In short, the Earth-bound homiletics’ Movement Two draws our attention to glocal situatedness. This movement helps to identify geographical locations from which most members are listening to a sermon. It also demonstrates how preachers makes an intentional effort to illustrate a “glocal” reality out of their own lived experience in a way that can connect those in the pew with the biblical story and congregations’ own lived experiences.

5. Movement Three: Engaging Subjectivities (Agency) of the Creation

Movement Three of Earth-bound homiletics is to incorporate Indigenous wisdom, called “lifeways”, into preaching that has emerged from Canadian Indigenous wisdom. According to John Grim, “lifeways” are created through action and engagement with Indigenous relations; the notion of lifeways is “an interrogative concept that raises questions about the ways in which diverse indigenous communities celebrate, work towards, and reflect on the wholeness as a people… These reciprocal ways of knowing in indigenous lifeways manifest difference in expression and underlie the wisdom and the specificity of indigenous knowledge” (Grim 2008, p. 88).
Lifeways as Indigenous Peoples’ lived epistemologies are non-binary, cyclical, flexible, and resilient. They are informed by relationships that are cultivated through ceremony and physical interactions with creatures and entities beyond the human family, such as with animals, plants, rocks, rivers, forests, and specific places.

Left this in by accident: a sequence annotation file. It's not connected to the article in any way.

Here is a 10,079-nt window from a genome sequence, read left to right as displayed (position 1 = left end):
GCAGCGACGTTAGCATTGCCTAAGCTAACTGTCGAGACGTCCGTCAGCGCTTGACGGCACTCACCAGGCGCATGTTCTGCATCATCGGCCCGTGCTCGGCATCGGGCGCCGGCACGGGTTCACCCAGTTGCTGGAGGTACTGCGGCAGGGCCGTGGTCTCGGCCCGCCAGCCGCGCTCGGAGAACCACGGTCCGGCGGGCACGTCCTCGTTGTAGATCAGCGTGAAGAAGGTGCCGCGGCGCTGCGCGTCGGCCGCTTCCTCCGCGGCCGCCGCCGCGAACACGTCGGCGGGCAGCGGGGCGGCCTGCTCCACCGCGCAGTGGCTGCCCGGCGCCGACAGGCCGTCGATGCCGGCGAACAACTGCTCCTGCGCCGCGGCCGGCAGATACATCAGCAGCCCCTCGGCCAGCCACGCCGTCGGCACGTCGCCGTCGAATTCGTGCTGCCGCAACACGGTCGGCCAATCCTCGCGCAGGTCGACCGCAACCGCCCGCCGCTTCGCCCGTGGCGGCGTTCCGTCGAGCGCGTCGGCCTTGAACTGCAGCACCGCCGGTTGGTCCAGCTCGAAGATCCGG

Métis scholar Paul Gareau from Canada asserts that sacredness has less to do with a binary between sacred and profane and more to do with how Indigenous Peoples (both individuals and nations) engage in kinship relations with “more-than-humans”, referring to other-than-humans (Gareau 2021, pp. 138–39). This acknowledgement of the agency of more-than-human beings is connected to Indigenous sovereignty, self-determination, and agency. The sovereignty of Indigenous Peoples and their nations include the capacity to resist normative discourses of settler colonialism, whereby the land and more-than-human beings are reduced to natural resources, mere objects to be extracted and exploited for the benefit of a few human people in power. Creaturely capacity and resistance are fully exercised in relation with one another and funded by interdependent and reciprocal relationships through “all my relations” principles, where the agency of more-than-human kin emerges and is honored. This term is originated from the Mohawk phrase “Akwe Nia’Tetewá:neren”—all my relations—and appears on the crest of the United Church of Canada10. It signifies and underscores Indigenous peoples’ relationality.